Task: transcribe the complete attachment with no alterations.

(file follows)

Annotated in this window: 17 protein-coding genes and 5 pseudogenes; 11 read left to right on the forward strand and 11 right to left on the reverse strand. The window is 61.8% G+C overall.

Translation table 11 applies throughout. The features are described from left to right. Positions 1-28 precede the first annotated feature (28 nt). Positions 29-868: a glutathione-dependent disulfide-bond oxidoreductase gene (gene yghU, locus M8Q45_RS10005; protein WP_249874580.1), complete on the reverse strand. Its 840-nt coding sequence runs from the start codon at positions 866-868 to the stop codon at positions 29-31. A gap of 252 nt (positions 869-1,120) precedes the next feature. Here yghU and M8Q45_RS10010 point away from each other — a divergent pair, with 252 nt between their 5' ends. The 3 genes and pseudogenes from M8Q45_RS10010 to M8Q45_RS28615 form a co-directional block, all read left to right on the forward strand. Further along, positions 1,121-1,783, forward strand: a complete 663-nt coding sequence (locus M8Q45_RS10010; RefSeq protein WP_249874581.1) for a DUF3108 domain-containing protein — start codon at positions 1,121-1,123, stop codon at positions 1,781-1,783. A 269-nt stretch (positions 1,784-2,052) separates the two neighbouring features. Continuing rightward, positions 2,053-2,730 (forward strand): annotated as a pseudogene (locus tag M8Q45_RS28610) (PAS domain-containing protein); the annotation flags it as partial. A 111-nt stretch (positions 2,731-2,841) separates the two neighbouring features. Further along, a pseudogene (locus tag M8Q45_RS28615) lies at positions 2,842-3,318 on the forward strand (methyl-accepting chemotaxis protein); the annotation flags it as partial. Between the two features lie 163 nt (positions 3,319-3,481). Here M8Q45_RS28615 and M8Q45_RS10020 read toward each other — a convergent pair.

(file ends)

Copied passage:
Annotated in this window: 17 protein-coding genes and 5 pseudogenes; 11 read left to right on the forward strand and 11 right to left on the reverse strand. The window is 61.8% G+C overall.

Translation table 11 applies throughout. The features are described from left to right. Positions 1-28 precede the first annotated feature (28 nt). Positions 29-868: a glutathione-dependent disulfide-bond oxidoreductase gene (gene yghU, locus M8Q45_RS10005; protein WP_249874580.1), complete on the reverse strand. Its 840-nt coding sequence runs from the start codon at positions 866-868 to the stop codon at positions 29-31. A gap of 252 nt (positions 869-1,120) precedes the next feature. Here yghU and M8Q45_RS10010 point away from each other — a divergent pair, with 252 nt between their 5' ends. The 3 genes and pseudogenes from M8Q45_RS10010 to M8Q45_RS28615 form a co-directional block, all read left to right on the forward strand. Further along, positions 1,121-1,783, forward strand: a complete 663-nt coding sequence (locus M8Q45_RS10010; RefSeq protein WP_249874581.1) for a DUF3108 domain-containing protein — start codon at positions 1,121-1,123, stop codon at positions 1,781-1,783. A 269-nt stretch (positions 1,784-2,052) separates the two neighbouring features. Continuing rightward, positions 2,053-2,730 (forward strand): annotated as a pseudogene (locus tag M8Q45_RS28610) (PAS domain-containing protein); the annotation flags it as partial. A 111-nt stretch (positions 2,731-2,841) separates the two neighbouring features. Further along, a pseudogene (locus tag M8Q45_RS28615) lies at positions 2,842-3,318 on the forward strand (methyl-accepting chemotaxis protein); the annotation flags it as partial. Between the two features lie 163 nt (positions 3,319-3,481). Here M8Q45_RS28615 and M8Q45_RS10020 read toward each other — a convergent pair.